How to employ a powerful graphic and retain a feeling of softness, of ambient vibration and handmade-ness? How to make a painting pop "up" before your eyes and then lay down again, using only tertiary greys and the raking effect that brushwork makes in different light conditions, and depending where the viewer is standing in relation to the painting?
SIXTY DAYS OF LIGHT
In the summer of 2008 I swapped my studio in New York with an American writer who has been living in Italy for nine years. Lucca is a jewel, surrounded by the most preserved Renaissance walls in Europe. The walls are crowned with Plane trees, and because they make an ellipse around the former Roman colony, they see every shadow and each moment of light and darkness under Tuscany's big dome. Included in my swap was a bicycle, (named Rilke)...Rilke made a perfect thinking, idea gathering, getaway accomplice and painting partner. I stacked square linen boards into the panier, along with the Italian acrylics, and set out in the evening for the delicious hours of dappling and blinding light and cloud and sky pockets.
The paintings served as studies when I returned to New York in the Fall. For the larger-scale colourfields, the palette was quieted, I switched to oil and amped up the brushwork, letting it take over for light raking, soaking and saturation. The paintings read as almost all white, because riding a bicycle into sunlight blasting from low in the sky blows out the iris and flips all those contrasts.
PERFECT PLACES TO HANG OUT IN THE WOODS
An Inukshuk is a stone landmark used as a milestone by the Inuit of the Canadian Arctic. Though varying in shape and size, most are comprised of rocks placed and balanced on top of one another, and symbolize safety, hope and friendship on the barren tundra of the Canadian North.
In Japanese, the pile of rocks is called "obos."
"If an object or expression can bring about, within us, a sense of serene melancholy and a spiritual longing, then that object could be said to be wabi-sabi." (Andrew Juniper, from his book "Wabi Sabi: The Japanese Art of Impermanence")
SKETCHING EDITH LAKE
In June 2010, a painting party mustered in a 1923 cabin on Edith Lake, in Jasper National Park. With Mt. Edith Cavell casting mosaics on the rippling jade and turquoise waters, we settled in for a week of brushwork and elk watching. It was the fourth consecutive year I took a mountain painting excursion with my father. He would climb out of bed at four and fix a giant pot of 7-grain cereal. By the time the rest of us rose, the clouds were racing across the morning sky. It's not a matter of looking for patterns anymore. The patterns are the drama of the mountain spirit. The trembling aspens are an ear-massage. There's always something to be learned in plein-air work. I notice my paintings take shape and then show the fumbles of a life-long student. I'm kicked, and then the little triumph emerges. There's enough satisfaction in the lessons to return again.
A LAKE O'HARA MASTER CLASS
I took myself down a notch by climbing to a mountain top. How does one get her brush around a subject so big (literally), with so much legacy (Canada), with a my Dad, a mountain-master for a companion? Check known skills at the trail head. Carry paintboxes, water and sandwiches. Close mouth at mountain awesomeness, put head down and wobble through inclement weather sketches, sundrying gradations and tender tips from a master Dad. We hiked and painted for a week, stalking the locations of J.E.H Macdonald, who painted there for seven autumns between 1924 and 1930.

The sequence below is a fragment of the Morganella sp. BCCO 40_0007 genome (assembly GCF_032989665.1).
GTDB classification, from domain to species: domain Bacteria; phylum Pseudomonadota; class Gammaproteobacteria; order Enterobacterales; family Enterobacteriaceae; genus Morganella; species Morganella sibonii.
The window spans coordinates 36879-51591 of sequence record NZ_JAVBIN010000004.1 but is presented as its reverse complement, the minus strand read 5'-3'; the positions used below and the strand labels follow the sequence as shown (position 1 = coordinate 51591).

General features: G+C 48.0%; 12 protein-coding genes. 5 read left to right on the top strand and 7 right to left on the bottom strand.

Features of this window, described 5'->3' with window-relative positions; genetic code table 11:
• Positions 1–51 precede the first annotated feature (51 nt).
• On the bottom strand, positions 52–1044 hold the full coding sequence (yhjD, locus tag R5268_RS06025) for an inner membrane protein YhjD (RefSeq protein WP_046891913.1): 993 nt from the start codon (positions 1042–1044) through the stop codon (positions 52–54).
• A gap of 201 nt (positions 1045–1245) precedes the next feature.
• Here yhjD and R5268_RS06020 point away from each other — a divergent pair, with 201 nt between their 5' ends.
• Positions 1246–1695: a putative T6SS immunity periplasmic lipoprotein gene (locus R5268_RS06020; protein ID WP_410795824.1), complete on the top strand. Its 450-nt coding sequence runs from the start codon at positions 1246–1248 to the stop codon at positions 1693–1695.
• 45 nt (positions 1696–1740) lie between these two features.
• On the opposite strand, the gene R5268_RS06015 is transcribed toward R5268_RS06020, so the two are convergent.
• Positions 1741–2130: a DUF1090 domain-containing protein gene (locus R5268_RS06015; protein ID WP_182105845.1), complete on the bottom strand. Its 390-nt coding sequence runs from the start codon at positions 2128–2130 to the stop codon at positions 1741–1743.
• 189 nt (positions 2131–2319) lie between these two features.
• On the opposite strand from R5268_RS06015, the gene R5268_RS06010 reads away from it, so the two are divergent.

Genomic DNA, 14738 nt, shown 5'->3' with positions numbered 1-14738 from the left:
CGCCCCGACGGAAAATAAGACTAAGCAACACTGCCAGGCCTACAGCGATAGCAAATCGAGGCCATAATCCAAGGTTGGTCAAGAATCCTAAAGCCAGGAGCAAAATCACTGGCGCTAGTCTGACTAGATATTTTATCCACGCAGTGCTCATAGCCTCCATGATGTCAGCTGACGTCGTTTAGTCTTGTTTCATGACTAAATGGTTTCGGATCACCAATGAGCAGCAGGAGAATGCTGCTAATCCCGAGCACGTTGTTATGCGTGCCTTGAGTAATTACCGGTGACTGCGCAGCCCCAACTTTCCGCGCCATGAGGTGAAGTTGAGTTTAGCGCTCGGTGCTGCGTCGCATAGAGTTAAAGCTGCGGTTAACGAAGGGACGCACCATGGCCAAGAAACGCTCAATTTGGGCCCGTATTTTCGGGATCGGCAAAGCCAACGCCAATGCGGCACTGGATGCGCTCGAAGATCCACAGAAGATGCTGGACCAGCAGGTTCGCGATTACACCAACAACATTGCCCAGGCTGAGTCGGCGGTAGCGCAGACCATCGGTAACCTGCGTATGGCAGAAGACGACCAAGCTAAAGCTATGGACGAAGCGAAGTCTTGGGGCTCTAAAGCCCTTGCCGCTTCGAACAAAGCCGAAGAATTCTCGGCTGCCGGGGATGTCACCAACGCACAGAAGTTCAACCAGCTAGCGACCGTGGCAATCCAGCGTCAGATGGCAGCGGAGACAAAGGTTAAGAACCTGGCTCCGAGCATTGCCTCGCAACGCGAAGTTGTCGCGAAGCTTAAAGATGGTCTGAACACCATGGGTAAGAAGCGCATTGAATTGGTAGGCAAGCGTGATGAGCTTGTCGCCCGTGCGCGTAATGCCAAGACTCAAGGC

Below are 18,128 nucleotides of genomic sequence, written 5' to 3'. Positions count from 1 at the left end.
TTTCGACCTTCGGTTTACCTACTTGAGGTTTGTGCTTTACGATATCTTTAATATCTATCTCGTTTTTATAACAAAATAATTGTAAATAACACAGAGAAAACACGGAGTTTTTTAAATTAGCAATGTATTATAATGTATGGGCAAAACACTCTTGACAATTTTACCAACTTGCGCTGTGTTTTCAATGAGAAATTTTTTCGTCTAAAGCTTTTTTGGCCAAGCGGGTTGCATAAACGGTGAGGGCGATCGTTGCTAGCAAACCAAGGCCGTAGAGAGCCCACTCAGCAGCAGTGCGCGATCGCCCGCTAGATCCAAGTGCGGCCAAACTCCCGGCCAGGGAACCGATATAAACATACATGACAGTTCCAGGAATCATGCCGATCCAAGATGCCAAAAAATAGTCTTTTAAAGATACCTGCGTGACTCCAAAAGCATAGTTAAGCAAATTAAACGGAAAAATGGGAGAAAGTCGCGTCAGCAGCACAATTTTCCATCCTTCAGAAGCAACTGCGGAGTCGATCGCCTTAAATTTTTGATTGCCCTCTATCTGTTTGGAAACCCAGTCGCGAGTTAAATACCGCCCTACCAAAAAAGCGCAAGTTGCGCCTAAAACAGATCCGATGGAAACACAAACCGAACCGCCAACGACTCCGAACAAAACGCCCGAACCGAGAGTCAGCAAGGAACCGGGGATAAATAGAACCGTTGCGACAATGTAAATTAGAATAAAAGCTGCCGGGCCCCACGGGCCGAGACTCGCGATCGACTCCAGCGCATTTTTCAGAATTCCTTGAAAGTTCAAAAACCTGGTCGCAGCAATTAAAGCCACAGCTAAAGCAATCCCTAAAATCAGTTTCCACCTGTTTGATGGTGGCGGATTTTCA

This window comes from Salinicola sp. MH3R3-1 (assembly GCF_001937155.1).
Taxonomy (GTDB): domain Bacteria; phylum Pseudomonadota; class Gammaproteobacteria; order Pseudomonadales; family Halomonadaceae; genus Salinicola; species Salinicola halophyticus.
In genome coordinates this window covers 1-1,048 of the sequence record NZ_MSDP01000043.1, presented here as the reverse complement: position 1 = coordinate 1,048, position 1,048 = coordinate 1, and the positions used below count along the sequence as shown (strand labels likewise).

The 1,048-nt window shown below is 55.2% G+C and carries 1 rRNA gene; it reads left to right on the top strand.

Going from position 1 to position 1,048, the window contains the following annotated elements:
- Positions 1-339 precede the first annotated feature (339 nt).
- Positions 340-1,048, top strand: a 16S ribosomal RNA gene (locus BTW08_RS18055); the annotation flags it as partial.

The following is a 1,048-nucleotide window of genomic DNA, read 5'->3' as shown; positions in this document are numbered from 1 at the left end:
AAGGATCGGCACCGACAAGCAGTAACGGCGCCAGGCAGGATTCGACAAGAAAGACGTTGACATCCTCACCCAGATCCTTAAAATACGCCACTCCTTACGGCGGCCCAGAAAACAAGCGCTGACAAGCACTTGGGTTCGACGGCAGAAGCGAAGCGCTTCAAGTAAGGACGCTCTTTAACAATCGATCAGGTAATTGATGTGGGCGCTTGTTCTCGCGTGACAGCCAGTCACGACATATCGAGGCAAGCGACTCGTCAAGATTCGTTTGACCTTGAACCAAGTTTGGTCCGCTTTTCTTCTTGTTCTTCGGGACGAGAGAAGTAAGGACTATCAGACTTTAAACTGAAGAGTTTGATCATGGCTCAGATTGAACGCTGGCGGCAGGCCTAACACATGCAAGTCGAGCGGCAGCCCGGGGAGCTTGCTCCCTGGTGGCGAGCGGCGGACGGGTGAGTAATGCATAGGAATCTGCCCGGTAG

Yoho National Park sits nestled on the western slope of the continental divide, in southeastern British Columbia. The name Yoho comes from the Cree word expressing amazement. Yoho and all of the Canadian Rockies Parks are a world heritage site. "I had a little cabin, with cedar walls and floors, with mountains in the window, and spruces at the door." (J.E.H. Macdonald, journal entry, 1927)
LOCATION SKETCHES, LUCCA
It was hotter than anything and I planned my days around the shady lanes of the late afternoon. "Rilke" provided the breezes, when I rode around Lucca's walls until the sun was gone. A few steps from my ancient house, I found an art supply shop with some linen boards in European sizes. They were square and natural, glowing in their linen-ness - the french-grey neutrals one fantasizes about for optimal glowing mid-chroma colour-work. It was as if the sketches that were to emerge there were half-done in the shop - the warm grey of that linen seducing from down the street. I bought every last one, which was fourteen. And so fourteen location sketches came home to New York in my tiny suitcase.
"Oh mysterious world of all light, thou hast made a light shine within me, and I have grown in admiration of thy antique beauty, which is the immemorial youth of nature." (Paul Gauguin)
BIG ISLAND PASTELS
It wasn't the first time I visited the Big Island, and I went out in search of good fields and steep, wooded, secretive spots. Moody sky, liquid rainbow. All the turbines at the southern tip were stopped. My twin James suggested they had been damaged by exuberant winds, but turbines need wind. There were kids jumping from cliffs, screaming and giving themselves wedgies. There were fishers throwing fish back, the fishes clicking their gills in protest - they're not natural cliff jumpers. I remembered years before when, out of necessity, I was making pastels on the lid of a Coleman cooler in a campground in rural France. There was no place to dry oils, there was no room in the car for a stack of canvases. It was the greatest gift to be forced to try something new.
"The creative mind plays with objects it loves." (Carl Jung)